We have not squarely addressed the propriety of eliciting a plea bargain promise of truthfulness where, as here, the defense has not indicated that it intends to use the plea bargain to attack the witness's credibility. Cf. Whitehead, 618 F.2d at 529 (defense informed prosecution beforehand of intention to use plea bargain); United States v. McEachern, 675 F.2d 618, 624 (4th Cir.1982) (plea bargain first mentioned in defense counsel's opening argument). However, Whitehead strongly suggests agreement with the approach of the First and Seventh Circuits. One of the defendants in Whitehead indicated that he would "forego any reference to the witnesses' plea agreements ... to avoid any introduction of the pleas into evidence." 618 F.2d at 529 n. 11. This court rejected his argument on appeal that severance was mandated when the government was allowed to go into the agreements on direct examination anyway. Id. This holding indicates that the Whitehead court perceived no error in permitting the government to elicit details of a plea agreement regardless of the defense's intentions concerning its use for impeachment purposes.


In the present case, there is no evidence that the government derived any improper advantage from Pegeus's testimony concerning his promise to be truthful. The prosecutor's questions do not imply that the government had special knowledge of Pegeus's veracity. The trial judge instructed the jury on the caution necessary in evaluating testimony given pursuant to a plea bargain. Henderson makes no claim that the prosecutor made improper use of the plea bargain promise of truthfulness in closing argument. The promise was not "disproportionately emphasized or repeated." Halbert, 640 F.2d at 1005.


We conclude therefore that the district court did not abuse its discretion in permitting the government to introduce the terms of Pegeus's plea bargain during the government's case in chief.



Henderson's cross-examination of Pegeus evoked from the latter the mistaken suggestion that he first identified Henderson as one of the robbers at the same time he reached a plea agreement with the government. This allowed the inference that Pegeus fabricated his allegations against Henderson in return for leniency. The government responded by successfully refreshing Pegeus's memory on redirect examination, but not content with this, the prosecutor proceeded to seek to rehabilitate Pegeus further by presenting his prior consistent statements as related by an FBI agent.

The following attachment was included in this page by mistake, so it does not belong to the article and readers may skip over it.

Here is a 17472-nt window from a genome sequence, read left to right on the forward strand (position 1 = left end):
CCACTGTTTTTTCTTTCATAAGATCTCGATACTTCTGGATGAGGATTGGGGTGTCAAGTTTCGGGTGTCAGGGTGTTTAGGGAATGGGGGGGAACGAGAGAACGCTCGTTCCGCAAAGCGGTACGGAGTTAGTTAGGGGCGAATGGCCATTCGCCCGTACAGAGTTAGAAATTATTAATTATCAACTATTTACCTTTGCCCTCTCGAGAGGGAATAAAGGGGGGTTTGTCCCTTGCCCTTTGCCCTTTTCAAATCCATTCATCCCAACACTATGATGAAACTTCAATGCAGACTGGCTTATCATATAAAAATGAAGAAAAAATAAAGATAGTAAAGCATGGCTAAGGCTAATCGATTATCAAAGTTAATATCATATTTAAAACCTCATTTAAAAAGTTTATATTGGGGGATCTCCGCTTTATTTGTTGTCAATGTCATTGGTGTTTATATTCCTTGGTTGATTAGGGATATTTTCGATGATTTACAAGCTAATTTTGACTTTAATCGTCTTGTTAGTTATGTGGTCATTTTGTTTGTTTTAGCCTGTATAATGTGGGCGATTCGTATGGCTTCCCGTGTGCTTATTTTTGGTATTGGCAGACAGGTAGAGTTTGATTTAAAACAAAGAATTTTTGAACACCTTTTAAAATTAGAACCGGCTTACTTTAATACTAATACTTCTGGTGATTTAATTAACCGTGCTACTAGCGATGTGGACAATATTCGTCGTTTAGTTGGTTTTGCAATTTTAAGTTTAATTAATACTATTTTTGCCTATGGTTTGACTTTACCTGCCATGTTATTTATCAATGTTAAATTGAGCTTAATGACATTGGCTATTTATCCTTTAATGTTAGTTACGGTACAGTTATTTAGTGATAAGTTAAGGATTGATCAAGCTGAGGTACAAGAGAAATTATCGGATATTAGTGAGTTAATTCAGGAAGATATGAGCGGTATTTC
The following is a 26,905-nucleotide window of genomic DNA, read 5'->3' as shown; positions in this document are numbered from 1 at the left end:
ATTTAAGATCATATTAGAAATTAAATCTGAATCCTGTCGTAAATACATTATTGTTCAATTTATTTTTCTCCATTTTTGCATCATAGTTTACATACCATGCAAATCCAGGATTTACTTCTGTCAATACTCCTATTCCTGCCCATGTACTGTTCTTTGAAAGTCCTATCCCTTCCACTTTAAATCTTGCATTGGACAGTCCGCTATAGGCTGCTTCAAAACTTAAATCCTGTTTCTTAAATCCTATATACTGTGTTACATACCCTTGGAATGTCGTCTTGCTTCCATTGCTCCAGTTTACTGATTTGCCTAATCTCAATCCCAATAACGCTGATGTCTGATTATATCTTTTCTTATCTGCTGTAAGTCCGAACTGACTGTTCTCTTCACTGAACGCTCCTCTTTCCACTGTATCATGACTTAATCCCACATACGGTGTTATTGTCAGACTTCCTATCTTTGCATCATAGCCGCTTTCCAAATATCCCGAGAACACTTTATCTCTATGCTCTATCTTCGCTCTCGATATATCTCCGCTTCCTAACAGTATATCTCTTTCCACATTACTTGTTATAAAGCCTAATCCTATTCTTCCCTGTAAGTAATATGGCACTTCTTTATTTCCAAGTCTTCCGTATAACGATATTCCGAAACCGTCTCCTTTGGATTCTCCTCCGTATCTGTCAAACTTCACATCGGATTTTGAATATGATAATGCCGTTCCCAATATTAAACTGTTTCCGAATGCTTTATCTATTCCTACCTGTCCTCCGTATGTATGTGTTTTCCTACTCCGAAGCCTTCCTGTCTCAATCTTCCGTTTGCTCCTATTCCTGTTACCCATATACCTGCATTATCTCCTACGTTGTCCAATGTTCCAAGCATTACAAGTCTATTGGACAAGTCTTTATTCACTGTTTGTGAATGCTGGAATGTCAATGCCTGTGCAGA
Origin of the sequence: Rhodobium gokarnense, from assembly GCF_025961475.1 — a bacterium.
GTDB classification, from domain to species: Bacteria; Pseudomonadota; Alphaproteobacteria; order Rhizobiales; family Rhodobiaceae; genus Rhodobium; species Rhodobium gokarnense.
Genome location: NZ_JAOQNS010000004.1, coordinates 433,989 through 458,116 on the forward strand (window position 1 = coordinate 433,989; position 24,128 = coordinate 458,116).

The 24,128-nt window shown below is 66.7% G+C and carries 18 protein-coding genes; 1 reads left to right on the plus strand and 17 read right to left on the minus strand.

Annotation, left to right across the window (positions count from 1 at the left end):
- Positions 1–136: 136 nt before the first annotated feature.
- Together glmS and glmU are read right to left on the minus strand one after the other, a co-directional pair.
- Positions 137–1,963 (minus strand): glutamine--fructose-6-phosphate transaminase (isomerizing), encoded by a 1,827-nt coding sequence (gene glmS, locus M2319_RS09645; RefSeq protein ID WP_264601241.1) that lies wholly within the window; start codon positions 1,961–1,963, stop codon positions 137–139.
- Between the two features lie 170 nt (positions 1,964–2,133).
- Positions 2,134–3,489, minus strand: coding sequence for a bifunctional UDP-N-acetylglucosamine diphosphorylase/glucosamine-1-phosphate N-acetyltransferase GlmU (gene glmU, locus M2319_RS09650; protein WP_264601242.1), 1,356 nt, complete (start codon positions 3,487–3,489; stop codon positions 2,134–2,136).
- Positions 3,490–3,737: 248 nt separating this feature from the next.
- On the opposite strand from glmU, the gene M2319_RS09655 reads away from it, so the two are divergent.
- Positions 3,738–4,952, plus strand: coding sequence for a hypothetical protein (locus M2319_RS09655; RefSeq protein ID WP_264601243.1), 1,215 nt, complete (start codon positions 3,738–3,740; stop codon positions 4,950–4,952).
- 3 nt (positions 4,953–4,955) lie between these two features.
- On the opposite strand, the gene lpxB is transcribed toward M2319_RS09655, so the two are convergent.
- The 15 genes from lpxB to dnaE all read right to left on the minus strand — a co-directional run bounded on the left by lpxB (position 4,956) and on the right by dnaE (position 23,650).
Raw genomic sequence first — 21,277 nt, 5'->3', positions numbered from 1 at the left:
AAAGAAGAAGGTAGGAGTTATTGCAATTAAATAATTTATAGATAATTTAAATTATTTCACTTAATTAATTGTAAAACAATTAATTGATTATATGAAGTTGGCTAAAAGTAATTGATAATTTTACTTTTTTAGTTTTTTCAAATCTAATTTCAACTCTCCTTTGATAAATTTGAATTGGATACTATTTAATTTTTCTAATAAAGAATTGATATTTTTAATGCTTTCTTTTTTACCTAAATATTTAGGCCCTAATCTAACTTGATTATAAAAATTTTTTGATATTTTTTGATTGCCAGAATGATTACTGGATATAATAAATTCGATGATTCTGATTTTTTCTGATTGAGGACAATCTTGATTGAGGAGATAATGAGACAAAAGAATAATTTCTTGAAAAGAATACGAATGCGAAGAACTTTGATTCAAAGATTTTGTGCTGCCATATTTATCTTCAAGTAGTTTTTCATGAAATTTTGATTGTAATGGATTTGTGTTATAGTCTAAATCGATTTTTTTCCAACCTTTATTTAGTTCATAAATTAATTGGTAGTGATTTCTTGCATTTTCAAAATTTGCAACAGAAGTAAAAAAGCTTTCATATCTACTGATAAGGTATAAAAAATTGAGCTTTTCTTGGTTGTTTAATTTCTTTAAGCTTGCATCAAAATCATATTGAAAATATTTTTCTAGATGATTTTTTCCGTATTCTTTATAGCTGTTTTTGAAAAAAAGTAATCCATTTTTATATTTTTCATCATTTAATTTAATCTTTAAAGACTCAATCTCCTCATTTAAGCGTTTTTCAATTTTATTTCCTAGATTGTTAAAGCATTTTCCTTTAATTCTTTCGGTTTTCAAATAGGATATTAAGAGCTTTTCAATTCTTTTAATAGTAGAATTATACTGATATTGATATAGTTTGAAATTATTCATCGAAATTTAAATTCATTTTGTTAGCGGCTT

Henderson and the government agree that United States v. Weil, 561 F.2d 1109 (4th Cir.1977) is controlling. In Weil, the government was permitted on redirect examination to corroborate its principal witness's testimony by that witness's own recollection of his prior consistent statement given in writing after the defense on cross-examination had attempted to show that the witness, an accomplice, was promised leniency in return for his testimony. This court stated that the objection to the prosecutor's question during redirect should have been sustained because "it does not appear that the signed statement was given prior to [the time of the offer of leniency]." Id. at 1111. Thus, we have accepted the gloss on Federal Rule of Evidence 801(d)(1)(B) that a prior consistent statement is admissible under the rule only if the statement was made prior to the time the supposed motive to falsify arose.1 See, e.g., United States v. Fayette, 388 F.2d 728, 733 (2d Cir.1968).2


Henderson contends that Pegeus's motive for fabrication arose at the time of his arrest, and that Weil therefore mandates reversal of his conviction. But as the government cogently replies, Henderson's argument effectively swallows the rule with respect to prior consistent statements made to government officers: by definition such statements would never be prior to the event of apprehension or investigation by the government which gave rise to a motive to falsify. Such a result also would render superfluous our distinction in Weil between statements made to police after arrest but before a bargain and statements made after an agreement is reached. Weil, 561 F.2d at 1111 n. 2. See also United States v. Dominguez, 604 F.2d 304, 311 (4th Cir.1979). We decline so to eviscerate Rule 801(d)(1)(B). While we think that most, if not all, of the FBI agent's testimony in the present case was cumulative, it was not error to permit its admission.


The judgment of the district court is




Language in our opinion in United States v. Parodi, 703 F.2d 768, 787 (4th Cir.1983), may suggest a different reading of Weil. The holding in Parodi, however, is fully consistent with our decision in the present case


The Weil court did not reverse the conviction because the corroborative question was originally asked and answered without objection on direct examination. Weil, 561 F.2d at 1111